Upon taking up the leadership mantle, Hu and Wen were highly constrained by several factors, the most notable being the retention of the military leadership post by the then outgoing leader Jiang Zemin. Since Xi and Li have come up against fewer such obstacles, they have achieved a lot in a short space of time. The steps taken by Xi Jinping in foreign affairs certainly speak to his quicker and firmer grip on that policy area, but his ability to crack down on several high-level corruption cases, including one involving a ministerial-level official, is also striking.

Xi has also displayed his commitment to reinforcing the Party’s ability to rule. This is probably the right thing to do given the challenges in governance the country is facing. Regardless of political persuasions, it is difficult to argue against the notion that the Party still represents a necessary institution for China to achieve its developmental and governmental goals.

There are other possible areas for institution building, such as reform of the legal system, but this is a colossal task and the Party leadership does not yet seem ready for the challenge. But in trying to fix problems within the Party, such as corruption and the rising challenges of disunity and ideological confusion, Xi Jinping is surely too old-fashioned. Much of his thinking and approaches to Party and state building, such as the tightening of the media environment, provoke whispers of a Maoist revival. The on-going ‘mass-line’ campaign, which aims to reconnect Party officials with the people and shun all forms of decadence and excess, harks back to the tactics of endless study sessions imposed during the Mao Zedong period.

It is hardly surprising. Xi was a product of that system and therefore his perspectives on Party and state building are closely defined by the Maoist era in which he was educated. The same can be said for his views on democracy and political reform. The past year has witnessed controversies surrounding the Party’s attacks on “universal values” and “constitutionalism”. These concepts and ideas are in fact in line with at least some of the Party’s ideological and political commitments. But the Party propaganda machine has treated them as Western conspiracies against China, apparently fearing an open discussion of these concepts will threaten the Party’s hold on to power. These events have led to people questioning Xi’s real position on political openness. And many in the Chinese intellectual and business classes were disappointed by this perceived shift to the left of China’s political spectrum.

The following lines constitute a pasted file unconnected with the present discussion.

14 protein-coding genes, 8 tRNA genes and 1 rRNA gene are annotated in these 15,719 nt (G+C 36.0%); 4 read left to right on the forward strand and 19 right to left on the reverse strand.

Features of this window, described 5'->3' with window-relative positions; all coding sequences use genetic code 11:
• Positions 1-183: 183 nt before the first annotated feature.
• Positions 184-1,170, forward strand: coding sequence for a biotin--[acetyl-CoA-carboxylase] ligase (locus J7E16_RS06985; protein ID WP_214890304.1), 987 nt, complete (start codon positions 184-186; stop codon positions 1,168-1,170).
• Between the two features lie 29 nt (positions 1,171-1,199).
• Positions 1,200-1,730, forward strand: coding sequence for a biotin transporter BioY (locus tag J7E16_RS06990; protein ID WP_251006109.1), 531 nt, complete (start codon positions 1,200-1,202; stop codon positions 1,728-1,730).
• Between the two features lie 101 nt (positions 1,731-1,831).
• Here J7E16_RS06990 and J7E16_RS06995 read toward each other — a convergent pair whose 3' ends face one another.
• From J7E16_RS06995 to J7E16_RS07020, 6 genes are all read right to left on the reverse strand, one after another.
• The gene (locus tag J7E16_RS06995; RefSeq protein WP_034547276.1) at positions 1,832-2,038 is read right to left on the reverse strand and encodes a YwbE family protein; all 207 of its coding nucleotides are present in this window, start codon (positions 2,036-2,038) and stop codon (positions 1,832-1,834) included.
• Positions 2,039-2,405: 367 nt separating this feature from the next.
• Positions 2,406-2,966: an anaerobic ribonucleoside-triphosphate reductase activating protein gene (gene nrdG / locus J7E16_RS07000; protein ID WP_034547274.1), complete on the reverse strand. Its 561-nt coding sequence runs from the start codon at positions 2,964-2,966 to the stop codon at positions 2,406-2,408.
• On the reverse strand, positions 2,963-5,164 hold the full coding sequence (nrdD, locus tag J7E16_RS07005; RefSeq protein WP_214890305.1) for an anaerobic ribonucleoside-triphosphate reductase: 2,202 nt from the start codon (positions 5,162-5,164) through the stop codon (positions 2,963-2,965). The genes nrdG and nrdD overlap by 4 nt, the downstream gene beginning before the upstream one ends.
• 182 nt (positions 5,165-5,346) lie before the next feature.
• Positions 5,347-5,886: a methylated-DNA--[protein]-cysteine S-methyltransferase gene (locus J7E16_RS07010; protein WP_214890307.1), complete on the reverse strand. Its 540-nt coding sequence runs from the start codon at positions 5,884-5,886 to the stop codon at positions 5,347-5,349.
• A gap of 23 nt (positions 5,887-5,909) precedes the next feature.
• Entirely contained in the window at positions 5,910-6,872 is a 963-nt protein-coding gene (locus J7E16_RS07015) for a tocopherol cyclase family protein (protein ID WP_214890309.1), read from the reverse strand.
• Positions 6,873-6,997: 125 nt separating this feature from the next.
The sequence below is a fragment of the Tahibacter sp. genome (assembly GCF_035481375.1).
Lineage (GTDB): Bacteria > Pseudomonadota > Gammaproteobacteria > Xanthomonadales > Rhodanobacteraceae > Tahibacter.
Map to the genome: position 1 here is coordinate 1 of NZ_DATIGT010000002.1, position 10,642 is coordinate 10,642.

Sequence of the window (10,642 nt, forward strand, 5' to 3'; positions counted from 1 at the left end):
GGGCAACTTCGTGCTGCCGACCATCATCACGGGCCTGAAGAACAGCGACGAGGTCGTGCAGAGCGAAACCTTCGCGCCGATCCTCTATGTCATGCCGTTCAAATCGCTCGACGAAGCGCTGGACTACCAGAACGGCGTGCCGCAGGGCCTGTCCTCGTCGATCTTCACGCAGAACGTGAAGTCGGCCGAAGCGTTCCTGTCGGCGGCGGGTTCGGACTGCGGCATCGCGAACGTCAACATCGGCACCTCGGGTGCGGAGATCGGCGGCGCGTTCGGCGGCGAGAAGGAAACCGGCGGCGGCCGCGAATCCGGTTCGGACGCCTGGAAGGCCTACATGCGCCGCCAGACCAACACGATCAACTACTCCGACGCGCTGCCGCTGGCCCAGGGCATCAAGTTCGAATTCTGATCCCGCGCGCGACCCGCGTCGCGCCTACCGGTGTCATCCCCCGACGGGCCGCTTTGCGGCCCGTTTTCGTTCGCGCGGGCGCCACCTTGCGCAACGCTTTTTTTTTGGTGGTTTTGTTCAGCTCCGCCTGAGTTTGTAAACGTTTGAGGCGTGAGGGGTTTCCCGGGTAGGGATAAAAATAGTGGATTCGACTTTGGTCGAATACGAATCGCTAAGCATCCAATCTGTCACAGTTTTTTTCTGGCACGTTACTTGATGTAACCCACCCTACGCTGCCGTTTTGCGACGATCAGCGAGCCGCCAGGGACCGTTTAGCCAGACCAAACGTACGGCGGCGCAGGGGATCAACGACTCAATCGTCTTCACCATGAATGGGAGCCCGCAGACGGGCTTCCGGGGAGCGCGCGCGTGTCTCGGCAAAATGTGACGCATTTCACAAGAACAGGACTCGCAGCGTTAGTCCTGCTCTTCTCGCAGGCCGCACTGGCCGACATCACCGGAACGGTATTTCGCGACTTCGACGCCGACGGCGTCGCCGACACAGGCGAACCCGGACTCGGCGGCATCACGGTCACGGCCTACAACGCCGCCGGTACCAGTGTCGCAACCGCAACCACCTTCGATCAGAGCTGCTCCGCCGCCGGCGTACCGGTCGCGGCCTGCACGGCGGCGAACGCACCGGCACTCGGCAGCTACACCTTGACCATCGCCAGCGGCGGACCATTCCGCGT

Looking forward, at the Party Plenum that is opening on November 9, Xi and Li will look to draw up a roadmap for economic reform. With that, the real business will begin. In areas such as breaking up the state sector’s monopoly in the banking and finance, energy, telecommunication, and other industries, transforming the taxation system to ensure a good balance between the central and local states, establishing transparency in government processes, and removing local government from its dependence on land sales and gigantic infrastructure projects, and many other areas, challenges will be mountainous. And it is in these areas that the performance of Xi, Li, and the CCP leadership team they represent, will be graded, and recorded in the history books of future generations.

Zhengxu Wang is Associate Professor at the School of Contemporary Chinese Studies and Deputy Director of the China Policy Institute, University of Nottingham. This piece originally appeared in the SCMP on Nov 8 under the title “Driving Forward”.